“Not only did I have to suffer an Islamist terrorist supporter at Tulsa vet parade taking unwelcomed liberty of putting his hands on me;” she posted on Facebook, “I feel HORRIFIED & horribly sickened over it!”

More than a co-leader of Confederate Veterans’ Lives Matter Oklahoma, Barnum is a black Oklahoma woman who flies the rebel flag at every opportunity. She uses the moniker “ArleneArmy Black Rebel” on Facebook.

Posts like “Stack those Isis bodies up! … the enemy is already inside the border” receive upwards of 100 likes. These sentiments aren’t just fringe thoughts. They’re common fears that politicians are playing on nationwide.

Several days after the Paris attacks, Mayor Dewey Bartlett wrote a letter to President Barack Obama urging him to suspend the Syrian refugee resettlement program, fearing that ISIS members could enter the country through the program.

Although over half the nation’s governors expressed wishes to refuse Syrian refugees or halt the program while procedures are reviewed, it’s a federal program and they are essentially powerless.

Most of the polarized debate has been online, but groups like the Oklahoma Resistance have held demonstrations against the refugees. At the heart of the back and forth is a large pool of misinformation.

The demographics of the refugees has been one target of obfuscation, with many saying the majority are “fighting-age males.”

This simply isn’t true. Women and children make up 76.6 percent of the registered refugee population. Of those who have made it through the vetting process already, only 2 percent are combat-age males.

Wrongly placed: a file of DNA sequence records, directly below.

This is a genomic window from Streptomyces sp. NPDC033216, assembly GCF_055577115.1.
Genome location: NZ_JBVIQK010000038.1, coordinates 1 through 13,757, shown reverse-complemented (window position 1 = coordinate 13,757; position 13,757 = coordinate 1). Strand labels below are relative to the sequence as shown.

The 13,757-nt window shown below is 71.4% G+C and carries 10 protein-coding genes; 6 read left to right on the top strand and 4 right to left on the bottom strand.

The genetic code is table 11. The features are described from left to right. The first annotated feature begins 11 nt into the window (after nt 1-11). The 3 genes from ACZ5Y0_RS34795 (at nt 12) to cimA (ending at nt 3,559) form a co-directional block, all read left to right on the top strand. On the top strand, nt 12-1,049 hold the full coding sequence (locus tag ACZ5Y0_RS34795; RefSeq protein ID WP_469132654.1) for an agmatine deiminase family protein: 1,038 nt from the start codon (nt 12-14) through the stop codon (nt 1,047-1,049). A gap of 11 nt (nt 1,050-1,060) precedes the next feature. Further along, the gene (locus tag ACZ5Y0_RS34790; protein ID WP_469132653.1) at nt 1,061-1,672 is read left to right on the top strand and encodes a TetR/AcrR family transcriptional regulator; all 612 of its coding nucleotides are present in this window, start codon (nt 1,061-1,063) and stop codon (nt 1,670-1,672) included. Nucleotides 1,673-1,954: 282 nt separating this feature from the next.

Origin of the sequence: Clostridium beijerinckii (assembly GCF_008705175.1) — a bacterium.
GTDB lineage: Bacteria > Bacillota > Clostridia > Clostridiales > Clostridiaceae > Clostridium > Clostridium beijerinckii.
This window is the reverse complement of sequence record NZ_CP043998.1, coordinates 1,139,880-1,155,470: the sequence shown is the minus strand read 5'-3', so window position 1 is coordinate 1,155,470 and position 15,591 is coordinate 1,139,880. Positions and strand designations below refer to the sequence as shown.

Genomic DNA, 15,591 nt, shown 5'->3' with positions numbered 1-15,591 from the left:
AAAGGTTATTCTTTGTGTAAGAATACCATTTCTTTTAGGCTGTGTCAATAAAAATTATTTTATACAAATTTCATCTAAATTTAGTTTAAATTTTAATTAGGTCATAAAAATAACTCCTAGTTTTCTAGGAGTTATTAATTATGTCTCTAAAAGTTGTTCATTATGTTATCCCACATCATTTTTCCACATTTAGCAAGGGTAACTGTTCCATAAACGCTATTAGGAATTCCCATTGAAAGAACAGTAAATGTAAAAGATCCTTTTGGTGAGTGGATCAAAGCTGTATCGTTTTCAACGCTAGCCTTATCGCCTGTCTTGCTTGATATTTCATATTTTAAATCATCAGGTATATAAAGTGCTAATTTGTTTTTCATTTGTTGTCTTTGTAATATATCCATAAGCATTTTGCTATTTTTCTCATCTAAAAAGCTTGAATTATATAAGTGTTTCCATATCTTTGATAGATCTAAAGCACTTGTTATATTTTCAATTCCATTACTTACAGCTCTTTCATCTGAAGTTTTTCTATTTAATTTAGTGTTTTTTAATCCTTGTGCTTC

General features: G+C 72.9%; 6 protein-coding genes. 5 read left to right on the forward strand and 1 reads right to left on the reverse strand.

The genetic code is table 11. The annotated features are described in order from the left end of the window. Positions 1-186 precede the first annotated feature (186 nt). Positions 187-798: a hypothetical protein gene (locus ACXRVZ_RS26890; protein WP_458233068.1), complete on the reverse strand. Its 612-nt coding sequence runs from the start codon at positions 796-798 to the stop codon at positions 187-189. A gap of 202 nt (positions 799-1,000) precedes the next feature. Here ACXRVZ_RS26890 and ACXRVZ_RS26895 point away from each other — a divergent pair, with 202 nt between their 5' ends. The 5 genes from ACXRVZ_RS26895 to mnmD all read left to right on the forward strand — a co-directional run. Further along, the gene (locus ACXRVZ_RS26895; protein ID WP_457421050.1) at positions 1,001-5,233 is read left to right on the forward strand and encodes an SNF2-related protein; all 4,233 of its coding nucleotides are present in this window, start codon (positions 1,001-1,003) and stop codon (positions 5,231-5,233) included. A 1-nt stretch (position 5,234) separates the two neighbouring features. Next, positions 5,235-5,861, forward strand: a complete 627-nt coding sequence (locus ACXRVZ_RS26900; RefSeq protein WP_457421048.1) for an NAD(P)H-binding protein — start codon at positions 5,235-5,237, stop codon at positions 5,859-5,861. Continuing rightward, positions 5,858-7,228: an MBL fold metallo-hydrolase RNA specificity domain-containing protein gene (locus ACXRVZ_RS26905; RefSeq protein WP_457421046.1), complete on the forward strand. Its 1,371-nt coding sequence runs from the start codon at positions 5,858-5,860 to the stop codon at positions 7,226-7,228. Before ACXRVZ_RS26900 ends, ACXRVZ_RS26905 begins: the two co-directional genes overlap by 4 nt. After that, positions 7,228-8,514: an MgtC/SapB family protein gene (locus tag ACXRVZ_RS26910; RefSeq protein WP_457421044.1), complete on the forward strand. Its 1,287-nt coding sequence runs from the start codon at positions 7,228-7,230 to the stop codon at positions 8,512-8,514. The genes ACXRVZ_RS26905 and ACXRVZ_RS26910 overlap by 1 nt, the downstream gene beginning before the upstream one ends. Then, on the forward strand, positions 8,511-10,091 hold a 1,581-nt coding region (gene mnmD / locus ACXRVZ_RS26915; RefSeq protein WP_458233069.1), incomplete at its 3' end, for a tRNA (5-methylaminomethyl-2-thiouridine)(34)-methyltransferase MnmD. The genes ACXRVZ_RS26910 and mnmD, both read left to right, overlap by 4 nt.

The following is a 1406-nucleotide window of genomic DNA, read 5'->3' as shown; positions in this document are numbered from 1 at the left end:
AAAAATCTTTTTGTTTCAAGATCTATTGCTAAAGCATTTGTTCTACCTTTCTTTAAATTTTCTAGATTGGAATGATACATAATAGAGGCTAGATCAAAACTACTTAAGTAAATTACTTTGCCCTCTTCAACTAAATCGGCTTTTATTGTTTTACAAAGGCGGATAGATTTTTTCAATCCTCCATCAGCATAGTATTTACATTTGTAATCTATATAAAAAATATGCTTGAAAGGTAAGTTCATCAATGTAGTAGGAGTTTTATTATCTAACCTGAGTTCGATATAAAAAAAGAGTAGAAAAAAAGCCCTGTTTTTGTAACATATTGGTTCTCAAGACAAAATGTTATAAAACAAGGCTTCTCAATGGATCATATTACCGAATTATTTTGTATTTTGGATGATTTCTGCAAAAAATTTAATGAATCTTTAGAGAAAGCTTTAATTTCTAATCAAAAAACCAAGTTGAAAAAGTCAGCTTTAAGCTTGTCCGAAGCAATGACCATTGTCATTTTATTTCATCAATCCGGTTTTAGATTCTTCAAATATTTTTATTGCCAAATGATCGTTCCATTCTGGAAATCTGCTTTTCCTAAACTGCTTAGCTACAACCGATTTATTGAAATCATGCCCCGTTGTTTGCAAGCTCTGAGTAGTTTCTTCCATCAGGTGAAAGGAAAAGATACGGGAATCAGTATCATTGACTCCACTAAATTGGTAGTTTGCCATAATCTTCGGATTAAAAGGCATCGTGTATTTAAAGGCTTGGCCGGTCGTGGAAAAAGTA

Oklahoma state Rep. John Bennett has claimed there are more than a dozen Syrian refugees in Jenks, when records provided by Gov. Mary Fallin’s office show there are 3, who are living with family members.

Some people believe there are already terrorist training camps in the country, including one in Talihina. Republican presidential candidate Donald Trump, currently leading most national polls, recently told a man asking about the camps that he would look into it.

Theories of such camps stem from a 2005 report by the White Collar National Crime Center. The report showed that training camps indeed existed in the U.S., mainly in the 1980’s and ’90s though, and before the Patriot Act and creation of Homeland Security.

Other worries stem from the idea that there will be large camps of refugees clustered together in our neighborhoods. YWCA Tulsa CEO Vanessa Finley says that’s absolutely not the case.

Although the YWCA refuses to comment on political matters, a press release claiming “YWCA ready to serve Syrian refugees,” made their response to Bartlett clear. When I arrived at Finley’s office I could hear her sighing into her phone, “no, we don’t currently have any Syrian refugees.”